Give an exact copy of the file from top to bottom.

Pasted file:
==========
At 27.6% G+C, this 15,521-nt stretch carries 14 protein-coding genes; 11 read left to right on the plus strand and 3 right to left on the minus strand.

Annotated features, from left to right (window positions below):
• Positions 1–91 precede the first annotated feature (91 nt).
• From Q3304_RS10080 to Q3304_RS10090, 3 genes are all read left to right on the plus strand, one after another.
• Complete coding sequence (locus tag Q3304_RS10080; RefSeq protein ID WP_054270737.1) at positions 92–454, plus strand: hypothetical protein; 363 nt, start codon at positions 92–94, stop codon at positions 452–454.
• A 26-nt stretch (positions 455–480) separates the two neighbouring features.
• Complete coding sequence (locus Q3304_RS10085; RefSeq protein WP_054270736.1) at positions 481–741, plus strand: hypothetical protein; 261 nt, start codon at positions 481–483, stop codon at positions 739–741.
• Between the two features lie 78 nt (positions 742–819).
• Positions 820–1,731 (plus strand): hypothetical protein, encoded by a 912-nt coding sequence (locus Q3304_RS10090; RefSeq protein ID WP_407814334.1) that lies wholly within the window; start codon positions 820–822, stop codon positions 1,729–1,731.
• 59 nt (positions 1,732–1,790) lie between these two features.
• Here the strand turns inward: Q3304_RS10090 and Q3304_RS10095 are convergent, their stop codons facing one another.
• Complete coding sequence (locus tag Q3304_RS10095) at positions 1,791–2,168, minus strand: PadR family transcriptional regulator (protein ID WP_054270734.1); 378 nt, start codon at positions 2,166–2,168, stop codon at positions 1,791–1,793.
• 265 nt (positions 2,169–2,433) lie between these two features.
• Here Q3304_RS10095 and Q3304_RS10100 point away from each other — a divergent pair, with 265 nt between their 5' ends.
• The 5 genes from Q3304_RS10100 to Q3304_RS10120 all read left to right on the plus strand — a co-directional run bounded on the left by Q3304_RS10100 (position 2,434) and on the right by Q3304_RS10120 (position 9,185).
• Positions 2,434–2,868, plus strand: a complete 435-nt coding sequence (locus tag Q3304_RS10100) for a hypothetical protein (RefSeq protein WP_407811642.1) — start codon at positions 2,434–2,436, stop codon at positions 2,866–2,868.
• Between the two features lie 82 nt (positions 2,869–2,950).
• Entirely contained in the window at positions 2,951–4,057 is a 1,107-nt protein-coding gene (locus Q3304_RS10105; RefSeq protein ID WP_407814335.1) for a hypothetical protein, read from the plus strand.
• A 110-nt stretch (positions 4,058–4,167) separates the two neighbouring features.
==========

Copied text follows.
At 27.6% G+C, this 15,521-nt stretch carries 14 protein-coding genes; 11 read left to right on the plus strand and 3 right to left on the minus strand.

Annotated features, from left to right (window positions below):
• Positions 1–91 precede the first annotated feature (91 nt).
• From Q3304_RS10080 to Q3304_RS10090, 3 genes are all read left to right on the plus strand, one after another.
• Complete coding sequence (locus tag Q3304_RS10080; RefSeq protein ID WP_054270737.1) at positions 92–454, plus strand: hypothetical protein; 363 nt, start codon at positions 92–94, stop codon at positions 452–454.
• A 26-nt stretch (positions 455–480) separates the two neighbouring features.
• Complete coding sequence (locus Q3304_RS10085; RefSeq protein WP_054270736.1) at positions 481–741, plus strand: hypothetical protein; 261 nt, start codon at positions 481–483, stop codon at positions 739–741.
• Between the two features lie 78 nt (positions 742–819).
• Positions 820–1,731 (plus strand): hypothetical protein, encoded by a 912-nt coding sequence (locus Q3304_RS10090; RefSeq protein ID WP_407814334.1) that lies wholly within the window; start codon positions 820–822, stop codon positions 1,729–1,731.
• 59 nt (positions 1,732–1,790) lie between these two features.
• Here the strand turns inward: Q3304_RS10090 and Q3304_RS10095 are convergent, their stop codons facing one another.
• Complete coding sequence (locus tag Q3304_RS10095) at positions 1,791–2,168, minus strand: PadR family transcriptional regulator (protein ID WP_054270734.1); 378 nt, start codon at positions 2,166–2,168, stop codon at positions 1,791–1,793.
• 265 nt (positions 2,169–2,433) lie between these two features.
• Here Q3304_RS10095 and Q3304_RS10100 point away from each other — a divergent pair, with 265 nt between their 5' ends.
• The 5 genes from Q3304_RS10100 to Q3304_RS10120 all read left to right on the plus strand — a co-directional run bounded on the left by Q3304_RS10100 (position 2,434) and on the right by Q3304_RS10120 (position 9,185).
• Positions 2,434–2,868, plus strand: a complete 435-nt coding sequence (locus tag Q3304_RS10100) for a hypothetical protein (RefSeq protein WP_407811642.1) — start codon at positions 2,434–2,436, stop codon at positions 2,866–2,868.
• Between the two features lie 82 nt (positions 2,869–2,950).
• Entirely contained in the window at positions 2,951–4,057 is a 1,107-nt protein-coding gene (locus Q3304_RS10105; RefSeq protein ID WP_407814335.1) for a hypothetical protein, read from the plus strand.
• A 110-nt stretch (positions 4,058–4,167) separates the two neighbouring features.